• photography by Clara Pereira / text by Filipe Freitas

On Friday, November 4th, the New York-based Canadian tenor saxophonist Andrew Rathbun filled the bandstand of Cornelia Street Cafe, a Greenwich Village stalwart, with a resourceful quintet that drew mostly from his last album Numbers & Letters, released in 2014 on the Danish label SteepleChase.
In addition to the experienced bassist Jay Anderson and drummer Bill Stewart, who were both featured on the album, we listened to pianist Gary Versace and trumpeter Tim Hagans, who replaced Phil Markowitz and Taylor Haskins, respectively.

The room was packed for the second set, which comprised four long tunes, starting with a waltz entitled “Tears and Fears” whose very contemporary feel was enhanced by Rathbun and Hagans. The former poured out eloquent phrases based on consistently flowing ideas, while the latter boasted his powerful attacks with a persistent inclination to explore ‘outside’.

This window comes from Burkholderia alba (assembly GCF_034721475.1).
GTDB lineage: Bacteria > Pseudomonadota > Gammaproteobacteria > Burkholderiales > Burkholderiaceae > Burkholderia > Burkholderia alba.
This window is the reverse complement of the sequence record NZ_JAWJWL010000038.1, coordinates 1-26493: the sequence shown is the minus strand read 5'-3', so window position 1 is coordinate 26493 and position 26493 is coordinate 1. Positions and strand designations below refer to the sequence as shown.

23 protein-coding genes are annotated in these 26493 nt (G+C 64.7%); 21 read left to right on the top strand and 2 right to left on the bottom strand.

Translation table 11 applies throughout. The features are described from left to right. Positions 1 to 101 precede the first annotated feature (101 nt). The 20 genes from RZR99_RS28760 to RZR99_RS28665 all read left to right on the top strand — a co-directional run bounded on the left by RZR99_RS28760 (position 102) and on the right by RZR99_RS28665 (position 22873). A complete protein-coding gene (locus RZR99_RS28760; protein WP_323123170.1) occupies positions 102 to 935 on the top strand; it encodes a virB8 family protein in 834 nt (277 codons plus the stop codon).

Just like the first piece, “Pencil and Paper” was also inspired by Rathbun’s daughter, advancing resolutely at the sound of Stewart’s snare drum rolls, which recalled Art Blakey at some point. Consciously or not, the bandleader also evoked Art Blakey’s version of "Ugetsu", when, in order to conclude his improvisation, he blew a phrase used by Wayne Shorter on that tune. In turn, Versace opted to design a continuous piano surge that incorporates classical and electronic music influences, while Anderson infused ominous bass contortions during the first minutes of Hagan’s solo. From then on, he swings aplomb alongside Stewart, a nimble operator of the rhythm.

After a modal, Coltrane-style excursion that felt genuinely emotional, the quintet closed with “Bad Call”, a fulminant final punch that whether strides or swings in accordance with its structural passages. The solos were impactful, starting by Rathbun, fiery in language and versatile on timbre, then Hagans, unafraid to take risks at every blow, and Versace, whose wry voicings are consistently interlaced with rapid melodic enunciations.

Rathbun’s compositional art was noticeable and the quintet's forward-looking drive got everyone in the room energized.